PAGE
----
“I’ve always struggled with the term ‘bucket list’ because it implies death,” she says.

While creating The F*ck-It List was new and exciting, Dyrland still did her due diligence and paid a consultant to review the colourful term, just to make sure she wasn’t crossing any professional boundaries.   

“I went to a social media marketer and asked, “Can I do this?’ And she was like, ‘Absolutely,” Dyrland says.

The only thing Dyrland was advised to do was modify the expletive by replacing the “c” with an asterisk.

Dyrland has been releasing worldly itineraries as part of a branded “Fu*k-It List” on her Instagram account. (Supplied)

“Some people see that “word” and it immediately turns them off. Whereas if you see it implied, it’s just implied,” Dyrland says.

She even went as far as creating an official dictionary term for "Fu*k-It List," a noun, which she defines as “the desire to live life on your own terms and accomplish your travel dreams” and “to live and not plan like you’re dying.”

Used in a sentence? “I’m adding that to my fu*k-it list,” the definition reads.

“I wasn’t sure if it was too vulgar or insinuated this profane attitude,” Dyrland tells PAX. “I didn’t want people to think it’s an angry thing.”

Tannis Dyrland's definition of "Fu*k-It List." (travelwithtannis.com)

But she thinks the term is resonating because “people have had enough” of the pandemic, especially as spring approaches.

“People are feeling stuck,” says Dyrland. “Not a lot of people are sitting on monetary wealth either. But putting down a $250 dollar deposit on a trip, and paying it off over the next 15 months, gives people something to look forward to.”

Given the return she’s already seen, the money she used to pay that consultant was “the best $500 I ever spent,” she adds.

Time to start living

It’s eye-catching messaging that truly differs from the safe and soft rhetoric the travel industry has been circulating in recent months, specifically about booking travel...“when the time is right.”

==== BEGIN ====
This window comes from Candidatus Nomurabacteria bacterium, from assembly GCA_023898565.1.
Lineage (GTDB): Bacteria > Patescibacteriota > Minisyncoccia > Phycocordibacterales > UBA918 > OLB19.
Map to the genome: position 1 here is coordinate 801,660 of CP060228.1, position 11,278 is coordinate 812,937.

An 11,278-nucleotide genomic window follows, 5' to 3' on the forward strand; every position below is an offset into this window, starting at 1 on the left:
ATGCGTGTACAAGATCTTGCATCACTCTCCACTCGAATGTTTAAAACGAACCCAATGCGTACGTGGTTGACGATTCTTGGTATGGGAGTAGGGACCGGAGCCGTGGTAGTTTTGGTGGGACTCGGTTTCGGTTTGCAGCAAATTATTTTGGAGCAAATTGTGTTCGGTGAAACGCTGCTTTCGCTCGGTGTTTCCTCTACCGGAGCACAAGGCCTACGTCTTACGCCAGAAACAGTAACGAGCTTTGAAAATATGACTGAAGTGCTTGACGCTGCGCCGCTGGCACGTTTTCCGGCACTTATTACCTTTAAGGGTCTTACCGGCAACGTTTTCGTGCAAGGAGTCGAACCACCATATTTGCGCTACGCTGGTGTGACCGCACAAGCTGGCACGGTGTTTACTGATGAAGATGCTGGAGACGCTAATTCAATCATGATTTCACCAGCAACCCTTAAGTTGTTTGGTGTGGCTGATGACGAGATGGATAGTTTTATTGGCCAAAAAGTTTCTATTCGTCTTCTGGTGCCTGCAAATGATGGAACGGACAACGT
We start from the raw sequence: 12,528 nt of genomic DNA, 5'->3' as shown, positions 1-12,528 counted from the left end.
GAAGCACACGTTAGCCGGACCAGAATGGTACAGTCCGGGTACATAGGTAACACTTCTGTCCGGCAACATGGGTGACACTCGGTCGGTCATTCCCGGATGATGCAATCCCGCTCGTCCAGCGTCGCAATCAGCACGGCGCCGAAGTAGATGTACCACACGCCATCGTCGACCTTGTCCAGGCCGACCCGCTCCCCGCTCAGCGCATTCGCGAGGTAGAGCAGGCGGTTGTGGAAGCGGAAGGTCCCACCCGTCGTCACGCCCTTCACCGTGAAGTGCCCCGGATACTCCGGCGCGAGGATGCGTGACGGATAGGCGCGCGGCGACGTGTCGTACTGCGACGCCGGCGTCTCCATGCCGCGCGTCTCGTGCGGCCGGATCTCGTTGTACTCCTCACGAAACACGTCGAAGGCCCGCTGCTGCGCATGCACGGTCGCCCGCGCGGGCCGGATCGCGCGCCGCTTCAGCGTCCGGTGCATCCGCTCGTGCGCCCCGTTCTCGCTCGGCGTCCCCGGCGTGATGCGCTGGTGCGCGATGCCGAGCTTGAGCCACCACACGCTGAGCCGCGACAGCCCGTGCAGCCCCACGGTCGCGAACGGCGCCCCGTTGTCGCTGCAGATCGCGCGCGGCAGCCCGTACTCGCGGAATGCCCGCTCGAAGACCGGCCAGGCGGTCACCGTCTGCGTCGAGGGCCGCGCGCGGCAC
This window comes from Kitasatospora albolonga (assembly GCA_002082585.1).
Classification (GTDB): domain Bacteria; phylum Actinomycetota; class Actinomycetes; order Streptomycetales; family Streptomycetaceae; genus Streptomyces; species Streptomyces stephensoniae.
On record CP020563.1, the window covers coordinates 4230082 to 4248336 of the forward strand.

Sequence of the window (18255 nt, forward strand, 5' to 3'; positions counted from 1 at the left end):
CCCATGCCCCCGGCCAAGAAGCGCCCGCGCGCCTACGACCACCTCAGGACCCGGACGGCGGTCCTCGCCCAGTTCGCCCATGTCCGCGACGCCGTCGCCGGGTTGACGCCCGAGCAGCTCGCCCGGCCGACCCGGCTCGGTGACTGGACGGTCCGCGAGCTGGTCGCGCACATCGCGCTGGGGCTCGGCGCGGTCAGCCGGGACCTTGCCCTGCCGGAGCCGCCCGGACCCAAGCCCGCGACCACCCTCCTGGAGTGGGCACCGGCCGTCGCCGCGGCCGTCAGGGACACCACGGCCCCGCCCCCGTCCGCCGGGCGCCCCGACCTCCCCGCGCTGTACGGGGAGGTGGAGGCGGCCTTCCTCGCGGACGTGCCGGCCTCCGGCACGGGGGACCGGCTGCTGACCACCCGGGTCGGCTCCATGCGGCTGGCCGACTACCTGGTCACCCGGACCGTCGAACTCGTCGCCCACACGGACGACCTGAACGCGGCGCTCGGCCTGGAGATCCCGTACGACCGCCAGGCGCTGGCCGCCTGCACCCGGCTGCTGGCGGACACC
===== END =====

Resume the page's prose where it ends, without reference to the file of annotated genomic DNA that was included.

Really, the tone out there is pretty vanilla when compared to something like The Fu*k-It List, which also sums up Dyrland’s unwillingness to be beaten down anymore.

Tannis Dyrland wants people to stop “living in the doom and gloom and look ahead.” (Supplied)

“It’s not that I’m not compassionate about what’s going on, but I have been absolutely decimated this year,” she says, referring to the hits travel agencies have endured over the past 12 months, from having commissions recalled to working endless hours, for free.

“I can’t have this light attitude about it anymore,” she says.

This is why Dyrland is also giving the middle finger to the suppliers that she says didn’t support her business when she needed it most.

The itineraries featured in Dyrland’s Fu*k-It List are specifically linked to companies that “supported me during the pandemic and never recalled my commission,” she says.

With that, Dyrland will continue releasing Fu*k-It List itineraries on her Instagram throughout March, hoping it will inspire more to stop “living in the doom and gloom and look ahead.”

“My whole thing is about getting people to feel energized and optimistic,” she says. “I think we’ve all had a taste of what it’s like to not live...and that’s scary.”

“I just want more people to say, “Fu*k it – let’s do it.”